Pathogens 2024, 13(1), 23; https://doi.org/10.3390/pathogens13010023 - 26 Dec 2023
Viewed by 1064
Abstract
This study aimed to investigate the genomic and epidemiological features of a methicillin-resistant Staphylococcus aureus sequence type 1 (MRSA ST1) strain associated with caprine subclinical mastitis. An S. aureus strain was isolated from goat’s milk with subclinical mastitis in Paraiba, Northeastern Brazil, by [...] Read more.
This study aimed to investigate the genomic and epidemiological features of a methicillin-resistant Staphylococcus aureus sequence type 1 (MRSA ST1) strain associated with caprine subclinical mastitis. An S. aureus strain was isolated from goat’s milk with subclinical mastitis in Paraiba, Northeastern Brazil, by means of aseptic procedures and tested for antimicrobial susceptibility using the disk-diffusion method. Whole genome sequencing was performed using the Illumina MiSeq platform. After genome assembly and annotation, in silico analyses, including multilocus sequence typing (MLST), antimicrobial resistance and stress-response genes, virulence factors, and plasmids detection were performed. A comparative SNP-based phylogenetic analysis was performed using publicly available MRSA genomes. The strain showed phenotypic resistance to cefoxitin, penicillin, and tetracycline and was identified as sequence type 1 (ST1) and spa type 128 (t128). It harbored the SCCmec type IVa (2B), as well as the lukF-PV and lukS-PV genes. The strain was phylogenetically related to six community-acquired MRSA isolates (CA-MRSA) strains associated with human clinical disease in North America, Europe, and Australia. This is the first report of a CA-MRSA strain associated with milk in the Americas. The structural and epidemiologic features reported in the MRSA ST1 carrying a mecA-SCCmec type IVa suggest highly complex mechanisms of horizontal gene transfer in MRSA. The SNP-based phylogenetic analysis suggests a zooanthroponotic transmission, i.e., a strain of human origin. Full article
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12 pages, 9085 KiB  
Article
Oreoch-1: A Peptide from Oreochromis niloticus as a Potential Tool against Staphylococci
by Francesca Palma, Annalisa Chianese, Erica Panico, Giuseppe Greco, Alessandra Fusco, Vittoria Savio, Eleonora Ruocco, Alessandra Monti, Nunzianna Doti, Carla Zannella, Giovanna Donnarumma, Anna De Filippis and Massimiliano Galdiero
Pathogens 2023, 12(10), 1188; https://doi.org/10.3390/pathogens12101188 - 23 Sep 2023
Cited by 1 | Viewed by 1051
Abstract
Staphylococci, including Staphylococcus aureus and Staphylococcus epidermidis, are important human pathogens associated with potentially life-threatening infections. Their great biofilm-producing ability and the development of resistance mechanisms often account for therapeutic failure. Hence, the scientific community has devoted intensive efforts to the development [...] Read more.
Staphylococci, including Staphylococcus aureus and Staphylococcus epidermidis, are important human pathogens associated with potentially life-threatening infections. Their great biofilm-producing ability and the development of resistance mechanisms often account for therapeutic failure. Hence, the scientific community has devoted intensive efforts to the development of antimicrobial compounds active against both planktonic and sessile bacterial populations. Contextually, antimicrobial peptides (AMPs) are natural peptides produced by the innate immunity of every organism, representing a potential new therapeutic solution against human microbial pathogens. Our work focused on the in vitro activity of Oreoch-1, an AMP from the gills of Nile tilapia (Oreochromis niloticus), against standard and clinical S. aureus and S. epidermidis strains. Firstly, the cytotoxicity profile of Oreoch-1 was determined in human colon carcinoma cells. Secondly, its antibacterial spectrum was explored against staphylococcal strains to set up the minimum inhibitory concentration (MIC) and the minimum bactericidal concentration (MBC). Our results highlighted an antibacterial activity in the range 6.25–25 μM, with a general bacteriostatic effect. Therefore, the biofilm-inhibitory property was assessed against S. aureus ATCC 25923 and S. epidermidis ATCC 35984, indicating a significant reduction in S. aureus biomass at sub-MIC concentrations. Overall, our study indicates Oreoch-1 as a promising new therapeutic weapon against staphylococcal infections. Full article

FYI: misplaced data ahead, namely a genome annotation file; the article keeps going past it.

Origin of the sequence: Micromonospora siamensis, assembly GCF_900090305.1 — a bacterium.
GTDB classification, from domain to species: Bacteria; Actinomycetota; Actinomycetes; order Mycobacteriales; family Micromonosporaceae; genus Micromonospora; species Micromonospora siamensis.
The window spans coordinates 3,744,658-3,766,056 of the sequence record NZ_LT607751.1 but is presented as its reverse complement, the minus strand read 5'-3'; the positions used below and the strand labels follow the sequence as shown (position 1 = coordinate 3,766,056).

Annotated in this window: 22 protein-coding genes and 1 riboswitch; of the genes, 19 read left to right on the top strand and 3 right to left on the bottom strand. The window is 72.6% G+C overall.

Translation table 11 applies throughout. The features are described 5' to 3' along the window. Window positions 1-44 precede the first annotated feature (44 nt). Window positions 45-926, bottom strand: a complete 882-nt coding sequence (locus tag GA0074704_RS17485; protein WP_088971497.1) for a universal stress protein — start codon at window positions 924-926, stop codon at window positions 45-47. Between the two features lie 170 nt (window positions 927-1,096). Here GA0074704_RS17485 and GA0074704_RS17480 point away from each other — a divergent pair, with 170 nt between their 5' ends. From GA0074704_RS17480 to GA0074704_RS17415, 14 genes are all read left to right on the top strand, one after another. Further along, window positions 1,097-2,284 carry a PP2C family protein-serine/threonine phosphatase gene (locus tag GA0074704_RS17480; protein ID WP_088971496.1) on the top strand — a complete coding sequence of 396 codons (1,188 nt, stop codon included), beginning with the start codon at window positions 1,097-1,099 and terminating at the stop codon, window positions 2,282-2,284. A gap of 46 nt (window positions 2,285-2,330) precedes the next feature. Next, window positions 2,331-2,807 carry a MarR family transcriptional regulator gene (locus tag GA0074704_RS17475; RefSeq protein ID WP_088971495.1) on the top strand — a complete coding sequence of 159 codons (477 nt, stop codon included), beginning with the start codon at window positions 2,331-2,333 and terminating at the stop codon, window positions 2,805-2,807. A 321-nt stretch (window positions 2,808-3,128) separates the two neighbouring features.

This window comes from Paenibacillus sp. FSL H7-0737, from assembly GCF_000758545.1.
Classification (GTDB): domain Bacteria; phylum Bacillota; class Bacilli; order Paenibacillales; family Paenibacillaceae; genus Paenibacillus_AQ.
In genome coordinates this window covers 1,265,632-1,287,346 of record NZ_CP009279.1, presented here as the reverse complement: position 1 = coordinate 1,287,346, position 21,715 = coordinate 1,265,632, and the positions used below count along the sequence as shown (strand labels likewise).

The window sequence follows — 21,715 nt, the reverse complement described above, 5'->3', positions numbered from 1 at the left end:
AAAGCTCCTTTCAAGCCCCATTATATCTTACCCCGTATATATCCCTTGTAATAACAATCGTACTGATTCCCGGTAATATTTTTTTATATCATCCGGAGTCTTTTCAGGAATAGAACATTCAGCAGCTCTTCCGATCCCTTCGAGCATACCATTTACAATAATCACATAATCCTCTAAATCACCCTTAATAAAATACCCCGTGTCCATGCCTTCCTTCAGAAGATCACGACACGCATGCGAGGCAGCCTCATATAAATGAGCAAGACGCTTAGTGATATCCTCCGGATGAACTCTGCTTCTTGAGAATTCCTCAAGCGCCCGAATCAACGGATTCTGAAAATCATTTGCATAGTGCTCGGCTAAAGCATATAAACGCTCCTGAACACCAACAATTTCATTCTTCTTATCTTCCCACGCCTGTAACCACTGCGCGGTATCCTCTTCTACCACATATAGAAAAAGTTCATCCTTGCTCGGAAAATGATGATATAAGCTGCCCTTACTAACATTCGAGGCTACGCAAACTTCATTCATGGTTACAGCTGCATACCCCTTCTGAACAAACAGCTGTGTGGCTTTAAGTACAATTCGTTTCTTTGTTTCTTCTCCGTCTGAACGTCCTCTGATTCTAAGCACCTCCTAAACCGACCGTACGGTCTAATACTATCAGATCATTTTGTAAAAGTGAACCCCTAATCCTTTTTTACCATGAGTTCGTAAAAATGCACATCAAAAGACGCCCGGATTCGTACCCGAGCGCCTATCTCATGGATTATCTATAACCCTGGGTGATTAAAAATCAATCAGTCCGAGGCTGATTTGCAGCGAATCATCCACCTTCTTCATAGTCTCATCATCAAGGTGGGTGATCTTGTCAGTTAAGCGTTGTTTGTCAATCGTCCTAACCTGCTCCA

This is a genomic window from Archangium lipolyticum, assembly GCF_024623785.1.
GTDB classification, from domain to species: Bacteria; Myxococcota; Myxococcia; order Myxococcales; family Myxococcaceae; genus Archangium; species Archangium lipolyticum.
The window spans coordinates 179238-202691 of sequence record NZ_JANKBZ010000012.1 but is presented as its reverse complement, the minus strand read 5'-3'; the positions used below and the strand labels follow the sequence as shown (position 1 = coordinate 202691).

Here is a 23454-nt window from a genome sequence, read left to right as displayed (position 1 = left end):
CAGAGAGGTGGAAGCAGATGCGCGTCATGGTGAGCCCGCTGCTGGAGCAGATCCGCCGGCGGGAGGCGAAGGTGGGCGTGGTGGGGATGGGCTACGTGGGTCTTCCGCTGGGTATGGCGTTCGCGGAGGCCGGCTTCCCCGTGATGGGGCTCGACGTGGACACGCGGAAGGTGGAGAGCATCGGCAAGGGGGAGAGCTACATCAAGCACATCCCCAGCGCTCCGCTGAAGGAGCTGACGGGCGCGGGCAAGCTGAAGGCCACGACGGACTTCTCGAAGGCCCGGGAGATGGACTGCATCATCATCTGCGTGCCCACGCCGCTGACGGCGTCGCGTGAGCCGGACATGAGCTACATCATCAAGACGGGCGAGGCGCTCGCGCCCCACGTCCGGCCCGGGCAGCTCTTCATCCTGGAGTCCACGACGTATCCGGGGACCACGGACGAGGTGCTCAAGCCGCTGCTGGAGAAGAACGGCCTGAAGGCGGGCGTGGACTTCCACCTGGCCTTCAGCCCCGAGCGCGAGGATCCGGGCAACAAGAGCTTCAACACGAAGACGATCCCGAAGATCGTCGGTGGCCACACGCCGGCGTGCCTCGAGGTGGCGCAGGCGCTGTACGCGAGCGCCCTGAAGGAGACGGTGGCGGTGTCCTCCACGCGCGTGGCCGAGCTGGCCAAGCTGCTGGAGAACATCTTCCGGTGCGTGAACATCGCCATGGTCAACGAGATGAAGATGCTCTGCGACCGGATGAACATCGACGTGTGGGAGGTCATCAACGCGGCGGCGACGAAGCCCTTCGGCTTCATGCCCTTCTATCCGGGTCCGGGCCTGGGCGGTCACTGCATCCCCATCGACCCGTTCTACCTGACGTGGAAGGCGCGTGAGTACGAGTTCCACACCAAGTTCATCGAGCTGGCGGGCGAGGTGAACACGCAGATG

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17 pages, 2167 KiB  
Article
Antimicrobial Resistant Staphylococcus Species Colonization in Dogs, Their Owners, and Veterinary Staff of the Veterinary Teaching Hospital of Naples, Italy
by Francesca Paola Nocera, Francesca Pizzano, Angelo Masullo, Laura Cortese and Luisa De Martino
Pathogens 2023, 12(8), 1016; https://doi.org/10.3390/pathogens12081016 - 5 Aug 2023
Cited by 4 | Viewed by 1038
Abstract
This study aimed to identify Staphylococcus species isolated from nasal swabs of both healthy and diseased dogs, and those of human origin, obtained from nasal swabs of both owners and veterinary staff. Firstly, pet owners were requested to complete a questionnaire relating to [...] Read more.